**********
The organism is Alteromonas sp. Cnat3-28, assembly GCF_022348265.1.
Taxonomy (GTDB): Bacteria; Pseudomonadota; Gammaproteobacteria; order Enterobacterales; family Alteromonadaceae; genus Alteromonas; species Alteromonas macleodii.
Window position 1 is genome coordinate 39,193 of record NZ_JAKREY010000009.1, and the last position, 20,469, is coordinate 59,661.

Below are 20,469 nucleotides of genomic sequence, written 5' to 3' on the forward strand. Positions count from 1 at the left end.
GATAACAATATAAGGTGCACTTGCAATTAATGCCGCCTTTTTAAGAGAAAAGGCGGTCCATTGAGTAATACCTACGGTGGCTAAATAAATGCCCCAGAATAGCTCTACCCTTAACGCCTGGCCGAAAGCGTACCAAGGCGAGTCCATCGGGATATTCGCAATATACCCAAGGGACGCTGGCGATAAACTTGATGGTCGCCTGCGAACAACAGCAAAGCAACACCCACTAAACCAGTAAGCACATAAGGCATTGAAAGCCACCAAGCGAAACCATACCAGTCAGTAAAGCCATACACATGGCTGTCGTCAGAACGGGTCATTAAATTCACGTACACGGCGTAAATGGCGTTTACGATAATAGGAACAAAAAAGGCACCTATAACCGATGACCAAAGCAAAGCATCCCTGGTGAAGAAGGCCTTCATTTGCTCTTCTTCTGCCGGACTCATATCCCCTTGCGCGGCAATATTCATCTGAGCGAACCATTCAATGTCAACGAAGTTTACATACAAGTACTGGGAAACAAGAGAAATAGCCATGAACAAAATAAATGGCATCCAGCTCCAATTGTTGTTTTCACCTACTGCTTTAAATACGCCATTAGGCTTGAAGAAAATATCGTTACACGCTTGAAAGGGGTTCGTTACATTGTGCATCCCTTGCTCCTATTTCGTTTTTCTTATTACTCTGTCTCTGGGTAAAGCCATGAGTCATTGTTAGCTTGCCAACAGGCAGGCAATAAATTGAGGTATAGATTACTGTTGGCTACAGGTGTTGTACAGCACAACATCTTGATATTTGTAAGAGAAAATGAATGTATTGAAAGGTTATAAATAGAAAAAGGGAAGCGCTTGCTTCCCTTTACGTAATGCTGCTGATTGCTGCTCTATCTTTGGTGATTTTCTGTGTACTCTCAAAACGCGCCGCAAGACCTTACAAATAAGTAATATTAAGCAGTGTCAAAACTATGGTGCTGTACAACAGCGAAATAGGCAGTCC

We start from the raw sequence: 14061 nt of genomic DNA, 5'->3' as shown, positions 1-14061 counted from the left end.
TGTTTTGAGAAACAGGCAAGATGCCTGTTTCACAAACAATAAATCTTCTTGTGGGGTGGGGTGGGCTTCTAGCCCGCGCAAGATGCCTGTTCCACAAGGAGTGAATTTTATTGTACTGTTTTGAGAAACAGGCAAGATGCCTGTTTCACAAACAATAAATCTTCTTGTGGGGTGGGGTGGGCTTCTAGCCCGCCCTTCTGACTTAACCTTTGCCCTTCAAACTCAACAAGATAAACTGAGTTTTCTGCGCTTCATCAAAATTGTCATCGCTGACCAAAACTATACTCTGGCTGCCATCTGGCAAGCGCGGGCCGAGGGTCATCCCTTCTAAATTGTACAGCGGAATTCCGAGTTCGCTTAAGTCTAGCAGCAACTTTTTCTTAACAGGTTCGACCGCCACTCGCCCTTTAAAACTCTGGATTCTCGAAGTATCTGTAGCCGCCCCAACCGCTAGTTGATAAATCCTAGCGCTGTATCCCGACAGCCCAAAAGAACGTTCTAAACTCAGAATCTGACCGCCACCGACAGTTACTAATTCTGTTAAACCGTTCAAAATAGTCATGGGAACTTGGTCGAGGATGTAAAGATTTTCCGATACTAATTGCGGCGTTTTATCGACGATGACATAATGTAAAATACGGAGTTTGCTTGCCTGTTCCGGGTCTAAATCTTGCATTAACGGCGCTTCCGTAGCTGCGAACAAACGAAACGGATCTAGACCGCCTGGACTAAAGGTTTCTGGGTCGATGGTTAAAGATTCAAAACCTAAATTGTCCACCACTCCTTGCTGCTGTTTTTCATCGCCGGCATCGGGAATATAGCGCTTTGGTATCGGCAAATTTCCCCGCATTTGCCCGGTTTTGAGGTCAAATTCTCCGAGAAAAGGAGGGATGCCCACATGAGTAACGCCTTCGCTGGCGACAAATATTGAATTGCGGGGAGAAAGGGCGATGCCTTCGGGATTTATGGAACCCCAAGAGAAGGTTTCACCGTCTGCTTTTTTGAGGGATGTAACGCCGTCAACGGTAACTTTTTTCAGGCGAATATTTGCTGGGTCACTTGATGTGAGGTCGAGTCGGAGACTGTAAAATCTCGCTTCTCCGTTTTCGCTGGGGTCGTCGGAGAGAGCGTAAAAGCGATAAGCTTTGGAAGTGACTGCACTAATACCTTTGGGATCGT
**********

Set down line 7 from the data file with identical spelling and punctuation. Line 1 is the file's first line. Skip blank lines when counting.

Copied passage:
TGTTTTGAGAAACAGGCAAGATGCCTGTTTCACAAACAATAAATCTTCTTGTGGGGTGGGGTGGGCTTCTAGCCCGCGCAAGATGCCTGTTCCACAAGGAGTGAATTTTATTGTACTGTTTTGAGAAACAGGCAAGATGCCTGTTTCACAAACAATAAATCTTCTTGTGGGGTGGGGTGGGCTTCTAGCCCGCCCTTCTGACTTAACCTTTGCCCTTCAAACTCAACAAGATAAACTGAGTTTTCTGCGCTTCATCAAAATTGTCATCGCTGACCAAAACTATACTCTGGCTGCCATCTGGCAAGCGCGGGCCGAGGGTCATCCCTTCTAAATTGTACAGCGGAATTCCGAGTTCGCTTAAGTCTAGCAGCAACTTTTTCTTAACAGGTTCGACCGCCACTCGCCCTTTAAAACTCTGGATTCTCGAAGTATCTGTAGCCGCCCCAACCGCTAGTTGATAAATCCTAGCGCTGTATCCCGACAGCCCAAAAGAACGTTCTAAACTCAGAATCTGACCGCCACCGACAGTTACTAATTCTGTTAAACCGTTCAAAATAGTCATGGGAACTTGGTCGAGGATGTAAAGATTTTCCGATACTAATTGCGGCGTTTTATCGACGATGACATAATGTAAAATACGGAGTTTGCTTGCCTGTTCCGGGTCTAAATCTTGCATTAACGGCGCTTCCGTAGCTGCGAACAAACGAAACGGATCTAGACCGCCTGGACTAAAGGTTTCTGGGTCGATGGTTAAAGATTCAAAACCTAAATTGTCCACCACTCCTTGCTGCTGTTTTTCATCGCCGGCATCGGGAATATAGCGCTTTGGTATCGGCAAATTTCCCCGCATTTGCCCGGTTTTGAGGTCAAATTCTCCGAGAAAAGGAGGGATGCCCACATGAGTAACGCCTTCGCTGGCGACAAATATTGAATTGCGGGGAGAAAGGGCGATGCCTTCGGGATTTATGGAACCCCAAGAGAAGGTTTCACCGTCTGCTTTTTTGAGGGATGTAACGCCGTCAACGGTAACTTTTTTCAGGCGAATATTTGCTGGGTCACTTGATGTGAGGTCGAGTCGGAGACTGTAAAATCTCGCTTCTCCGTTTTCGCTGGGGTCGTCGGAGAGAGCGTAAAAGCGATAAGCTTTGGAAGTGACTGCACTAATACCTTTGGGATCGT